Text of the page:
In 1999 and 2000, the EPA issued NOV or Compliance Orders to nine utilities alleging violations of the Clean Air Act based on operation and maintenance of 44 power plants, including the W. H. Sammis Plant, which was owned at that time by OE and Penn. In addition, the DOJ filed eight civil complaints against various investor-owned utilities, including a complaint against OE and Penn in the U.S. District Court for the Southern District of Ohio. These cases are referred to as New Source Review cases. On March 18, 2005, OE and Penn announced that they had reached a settlement with the EPA, the DOJ and three states (Connecticut, New Jersey, and New York) that resolved all issues related to the W. H. Sammis Plant New Source Review litigation. This settlement agreement, which is in the form of a Consent Decree, was approved by the Court on July 11, 2005, requires OE and Penn to reduce Nox and SO2 emissions at the W. H. Sammis Plant and other coal fired plants through the installation of pollution control devices. Capital expenditures necessary to meet those requirements are currently estimated to be $1.5 billion (the primary portion of which is expected to be spent in the 2008 to 2011 time period). As disclosed in FirstEnergy's Form 8-K dated August 26, 2005, FGCO entered into an agreement with Bechtel Power Corporation (Bechtel), under which Bechtel will engineer, procure, and construct air quality control systems for the reduction of sulfur dioxide emissions. The settlement agreement also requires OE and Penn to spend up to $25 million toward environmentally beneficial projects, which include wind energy purchased power agreements over a 20-year term. OE and Penn agreed to pay a civil penalty of $8.5 million. Results for the first quarter of 2005 included the penalties payable by OE and Penn of $7.8 million and $0.7 million, respectively. OE and Penn also recognized liabilities of $9.2 million and $0.8 million, respectively, during the first quarter of 2005, for probable future cash contributions toward environmentally beneficial projects.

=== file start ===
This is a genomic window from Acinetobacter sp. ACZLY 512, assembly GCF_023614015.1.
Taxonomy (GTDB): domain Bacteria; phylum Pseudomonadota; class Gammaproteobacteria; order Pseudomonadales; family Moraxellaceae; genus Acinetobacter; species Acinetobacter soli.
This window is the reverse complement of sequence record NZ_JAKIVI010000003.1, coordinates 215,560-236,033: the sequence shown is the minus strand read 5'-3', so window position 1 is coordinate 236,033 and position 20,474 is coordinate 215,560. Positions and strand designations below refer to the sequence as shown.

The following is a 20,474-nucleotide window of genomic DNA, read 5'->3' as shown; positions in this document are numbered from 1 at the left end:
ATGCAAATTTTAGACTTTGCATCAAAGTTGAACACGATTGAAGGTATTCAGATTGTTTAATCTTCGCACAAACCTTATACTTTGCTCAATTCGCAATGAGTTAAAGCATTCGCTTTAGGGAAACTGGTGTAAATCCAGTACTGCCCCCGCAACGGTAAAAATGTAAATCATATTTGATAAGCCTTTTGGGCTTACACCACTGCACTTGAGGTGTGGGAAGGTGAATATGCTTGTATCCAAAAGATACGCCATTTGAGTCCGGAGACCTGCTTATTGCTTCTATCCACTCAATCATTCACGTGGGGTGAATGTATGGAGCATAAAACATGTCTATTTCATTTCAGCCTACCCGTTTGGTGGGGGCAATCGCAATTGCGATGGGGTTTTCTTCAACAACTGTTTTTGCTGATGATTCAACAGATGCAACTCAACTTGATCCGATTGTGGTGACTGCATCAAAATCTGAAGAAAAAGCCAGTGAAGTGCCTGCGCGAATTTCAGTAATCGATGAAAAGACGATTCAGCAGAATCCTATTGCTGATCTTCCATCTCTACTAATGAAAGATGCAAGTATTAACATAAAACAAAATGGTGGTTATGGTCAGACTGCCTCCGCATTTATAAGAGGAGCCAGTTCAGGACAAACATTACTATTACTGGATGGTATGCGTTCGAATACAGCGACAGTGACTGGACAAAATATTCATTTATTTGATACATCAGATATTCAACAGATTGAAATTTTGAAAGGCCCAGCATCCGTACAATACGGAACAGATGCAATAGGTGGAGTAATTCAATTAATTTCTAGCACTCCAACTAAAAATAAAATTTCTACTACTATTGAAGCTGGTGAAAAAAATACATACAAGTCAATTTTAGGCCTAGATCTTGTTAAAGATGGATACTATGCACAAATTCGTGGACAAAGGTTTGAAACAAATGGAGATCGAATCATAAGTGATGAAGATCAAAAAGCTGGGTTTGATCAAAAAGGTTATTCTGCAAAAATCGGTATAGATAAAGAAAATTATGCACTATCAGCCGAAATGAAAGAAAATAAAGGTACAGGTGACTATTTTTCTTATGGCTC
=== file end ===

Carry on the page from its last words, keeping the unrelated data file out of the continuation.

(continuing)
Climate Change